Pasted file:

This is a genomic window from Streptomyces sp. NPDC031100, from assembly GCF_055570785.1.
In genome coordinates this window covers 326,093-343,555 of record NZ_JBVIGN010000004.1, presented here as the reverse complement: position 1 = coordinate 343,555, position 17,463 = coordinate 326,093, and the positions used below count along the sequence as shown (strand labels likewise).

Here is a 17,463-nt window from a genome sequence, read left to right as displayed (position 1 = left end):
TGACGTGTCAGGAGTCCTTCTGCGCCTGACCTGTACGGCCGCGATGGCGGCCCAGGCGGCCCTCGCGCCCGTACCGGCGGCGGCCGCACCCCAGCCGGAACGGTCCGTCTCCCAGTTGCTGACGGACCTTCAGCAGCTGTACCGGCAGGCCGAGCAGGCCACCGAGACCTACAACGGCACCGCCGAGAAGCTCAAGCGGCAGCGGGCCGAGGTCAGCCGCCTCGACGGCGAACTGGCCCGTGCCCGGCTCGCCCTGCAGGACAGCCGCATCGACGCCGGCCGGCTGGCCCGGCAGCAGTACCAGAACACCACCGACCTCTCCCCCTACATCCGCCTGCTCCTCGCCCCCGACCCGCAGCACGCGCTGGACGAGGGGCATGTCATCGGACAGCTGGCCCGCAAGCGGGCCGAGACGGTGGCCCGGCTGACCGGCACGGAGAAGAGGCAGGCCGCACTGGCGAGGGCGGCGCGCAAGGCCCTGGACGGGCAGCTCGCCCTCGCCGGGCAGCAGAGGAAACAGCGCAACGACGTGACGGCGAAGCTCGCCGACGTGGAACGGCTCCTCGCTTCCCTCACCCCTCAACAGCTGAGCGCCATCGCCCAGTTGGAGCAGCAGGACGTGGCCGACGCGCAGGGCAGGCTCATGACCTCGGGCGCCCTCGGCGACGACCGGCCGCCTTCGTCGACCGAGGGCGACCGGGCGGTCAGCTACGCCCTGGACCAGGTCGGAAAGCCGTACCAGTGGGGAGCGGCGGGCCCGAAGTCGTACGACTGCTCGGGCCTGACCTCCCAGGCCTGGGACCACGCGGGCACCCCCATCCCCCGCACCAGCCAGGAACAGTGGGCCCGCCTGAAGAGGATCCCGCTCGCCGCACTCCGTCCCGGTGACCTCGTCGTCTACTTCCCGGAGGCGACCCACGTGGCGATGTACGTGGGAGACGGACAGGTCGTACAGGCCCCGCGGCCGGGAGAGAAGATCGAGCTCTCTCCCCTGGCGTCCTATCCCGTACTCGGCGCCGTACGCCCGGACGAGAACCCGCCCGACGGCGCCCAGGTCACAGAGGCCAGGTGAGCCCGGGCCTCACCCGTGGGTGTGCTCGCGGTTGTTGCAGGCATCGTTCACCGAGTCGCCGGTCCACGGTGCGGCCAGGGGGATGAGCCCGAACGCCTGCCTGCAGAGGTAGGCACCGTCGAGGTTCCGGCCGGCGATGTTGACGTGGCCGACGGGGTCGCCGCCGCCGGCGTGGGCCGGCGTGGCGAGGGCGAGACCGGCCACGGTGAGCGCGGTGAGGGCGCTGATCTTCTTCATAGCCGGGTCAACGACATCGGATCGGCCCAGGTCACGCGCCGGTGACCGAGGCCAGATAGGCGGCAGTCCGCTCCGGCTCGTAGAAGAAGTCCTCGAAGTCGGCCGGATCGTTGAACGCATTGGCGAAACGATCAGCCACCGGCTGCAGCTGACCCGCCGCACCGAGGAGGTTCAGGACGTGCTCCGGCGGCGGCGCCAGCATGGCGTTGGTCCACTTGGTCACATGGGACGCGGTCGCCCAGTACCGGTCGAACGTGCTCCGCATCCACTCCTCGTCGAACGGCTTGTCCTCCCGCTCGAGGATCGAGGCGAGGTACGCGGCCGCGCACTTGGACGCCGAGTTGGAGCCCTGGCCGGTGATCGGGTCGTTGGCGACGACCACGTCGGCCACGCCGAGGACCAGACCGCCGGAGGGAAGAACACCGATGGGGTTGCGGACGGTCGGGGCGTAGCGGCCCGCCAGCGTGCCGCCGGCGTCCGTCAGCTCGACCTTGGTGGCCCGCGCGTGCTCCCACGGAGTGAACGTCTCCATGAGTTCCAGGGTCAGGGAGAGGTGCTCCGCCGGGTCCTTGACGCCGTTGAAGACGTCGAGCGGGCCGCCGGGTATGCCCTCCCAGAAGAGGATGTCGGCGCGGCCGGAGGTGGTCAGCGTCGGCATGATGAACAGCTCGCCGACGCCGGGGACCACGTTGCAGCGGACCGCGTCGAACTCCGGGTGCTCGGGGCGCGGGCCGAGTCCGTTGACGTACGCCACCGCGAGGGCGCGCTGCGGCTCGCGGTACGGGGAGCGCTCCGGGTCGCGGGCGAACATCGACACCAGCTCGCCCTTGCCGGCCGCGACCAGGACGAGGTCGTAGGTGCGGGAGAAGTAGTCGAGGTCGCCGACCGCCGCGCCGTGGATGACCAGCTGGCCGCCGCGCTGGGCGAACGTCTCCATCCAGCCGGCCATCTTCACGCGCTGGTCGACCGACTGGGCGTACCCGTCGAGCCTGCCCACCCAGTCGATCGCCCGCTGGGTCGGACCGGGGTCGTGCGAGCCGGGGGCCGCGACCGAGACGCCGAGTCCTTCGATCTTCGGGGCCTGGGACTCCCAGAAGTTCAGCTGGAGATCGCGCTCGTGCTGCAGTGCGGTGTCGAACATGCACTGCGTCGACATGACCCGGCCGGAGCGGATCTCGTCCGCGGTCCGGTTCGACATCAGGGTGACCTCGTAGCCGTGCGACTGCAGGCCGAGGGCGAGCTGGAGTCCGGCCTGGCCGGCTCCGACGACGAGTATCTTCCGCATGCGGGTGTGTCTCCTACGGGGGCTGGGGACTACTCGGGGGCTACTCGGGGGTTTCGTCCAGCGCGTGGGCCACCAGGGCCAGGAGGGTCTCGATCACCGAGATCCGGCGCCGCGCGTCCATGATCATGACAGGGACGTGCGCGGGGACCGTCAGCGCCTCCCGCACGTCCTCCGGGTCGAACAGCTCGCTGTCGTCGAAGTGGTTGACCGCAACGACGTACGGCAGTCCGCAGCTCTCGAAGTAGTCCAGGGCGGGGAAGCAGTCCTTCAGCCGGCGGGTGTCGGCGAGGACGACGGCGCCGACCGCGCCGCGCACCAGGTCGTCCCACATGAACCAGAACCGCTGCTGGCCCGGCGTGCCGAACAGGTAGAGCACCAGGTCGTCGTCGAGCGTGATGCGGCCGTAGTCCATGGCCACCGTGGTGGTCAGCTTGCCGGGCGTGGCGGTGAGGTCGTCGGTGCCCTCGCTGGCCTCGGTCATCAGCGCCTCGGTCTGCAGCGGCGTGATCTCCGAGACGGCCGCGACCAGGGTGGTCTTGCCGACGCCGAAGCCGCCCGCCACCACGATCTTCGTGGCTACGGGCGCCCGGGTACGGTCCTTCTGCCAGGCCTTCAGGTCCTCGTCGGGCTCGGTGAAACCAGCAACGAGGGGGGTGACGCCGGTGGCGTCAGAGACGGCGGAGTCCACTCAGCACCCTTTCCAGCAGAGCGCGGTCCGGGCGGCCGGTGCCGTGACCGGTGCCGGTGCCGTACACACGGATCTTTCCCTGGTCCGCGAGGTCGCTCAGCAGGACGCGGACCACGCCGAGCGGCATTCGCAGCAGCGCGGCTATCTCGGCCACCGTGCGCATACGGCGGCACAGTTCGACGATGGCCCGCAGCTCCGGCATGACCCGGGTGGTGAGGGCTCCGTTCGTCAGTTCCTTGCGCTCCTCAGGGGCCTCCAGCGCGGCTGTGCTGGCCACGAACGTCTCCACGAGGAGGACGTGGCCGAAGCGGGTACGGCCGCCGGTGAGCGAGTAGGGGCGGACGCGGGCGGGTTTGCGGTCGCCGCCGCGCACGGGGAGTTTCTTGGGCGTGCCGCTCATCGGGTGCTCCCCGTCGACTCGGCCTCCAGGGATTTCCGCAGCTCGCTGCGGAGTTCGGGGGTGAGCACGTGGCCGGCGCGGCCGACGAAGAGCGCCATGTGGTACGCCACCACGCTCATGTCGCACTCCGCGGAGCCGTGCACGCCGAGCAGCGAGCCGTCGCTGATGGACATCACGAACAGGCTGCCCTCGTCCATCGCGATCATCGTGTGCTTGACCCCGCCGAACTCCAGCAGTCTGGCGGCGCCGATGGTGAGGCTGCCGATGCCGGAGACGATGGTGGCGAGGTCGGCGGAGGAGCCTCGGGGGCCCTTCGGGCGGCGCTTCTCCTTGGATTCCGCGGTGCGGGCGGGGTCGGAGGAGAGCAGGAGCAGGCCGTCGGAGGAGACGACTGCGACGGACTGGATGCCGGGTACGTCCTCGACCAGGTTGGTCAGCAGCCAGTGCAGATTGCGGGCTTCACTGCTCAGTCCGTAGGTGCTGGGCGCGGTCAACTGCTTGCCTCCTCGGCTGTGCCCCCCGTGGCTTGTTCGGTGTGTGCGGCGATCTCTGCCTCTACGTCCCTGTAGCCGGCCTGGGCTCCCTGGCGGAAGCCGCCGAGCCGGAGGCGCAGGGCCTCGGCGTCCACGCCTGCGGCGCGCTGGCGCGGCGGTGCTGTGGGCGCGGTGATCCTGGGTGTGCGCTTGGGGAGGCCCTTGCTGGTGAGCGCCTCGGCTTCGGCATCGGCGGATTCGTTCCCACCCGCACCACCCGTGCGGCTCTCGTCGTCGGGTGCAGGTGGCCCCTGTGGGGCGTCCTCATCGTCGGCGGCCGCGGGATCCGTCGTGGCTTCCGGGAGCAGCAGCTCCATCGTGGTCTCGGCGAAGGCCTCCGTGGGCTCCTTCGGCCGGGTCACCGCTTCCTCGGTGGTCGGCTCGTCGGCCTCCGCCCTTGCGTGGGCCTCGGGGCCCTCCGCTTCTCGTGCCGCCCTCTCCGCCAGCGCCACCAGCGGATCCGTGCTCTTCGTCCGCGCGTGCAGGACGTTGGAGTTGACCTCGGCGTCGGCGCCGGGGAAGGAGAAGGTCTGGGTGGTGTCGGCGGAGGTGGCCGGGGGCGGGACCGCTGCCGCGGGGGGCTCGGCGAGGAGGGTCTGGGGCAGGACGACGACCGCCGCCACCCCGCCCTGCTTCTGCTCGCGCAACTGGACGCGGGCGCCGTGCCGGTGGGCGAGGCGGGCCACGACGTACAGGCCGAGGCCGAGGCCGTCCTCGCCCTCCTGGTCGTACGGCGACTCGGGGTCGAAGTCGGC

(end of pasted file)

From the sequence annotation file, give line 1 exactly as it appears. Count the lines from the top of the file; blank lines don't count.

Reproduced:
This is a genomic window from Streptomyces sp. NPDC031100, from assembly GCF_055570785.1.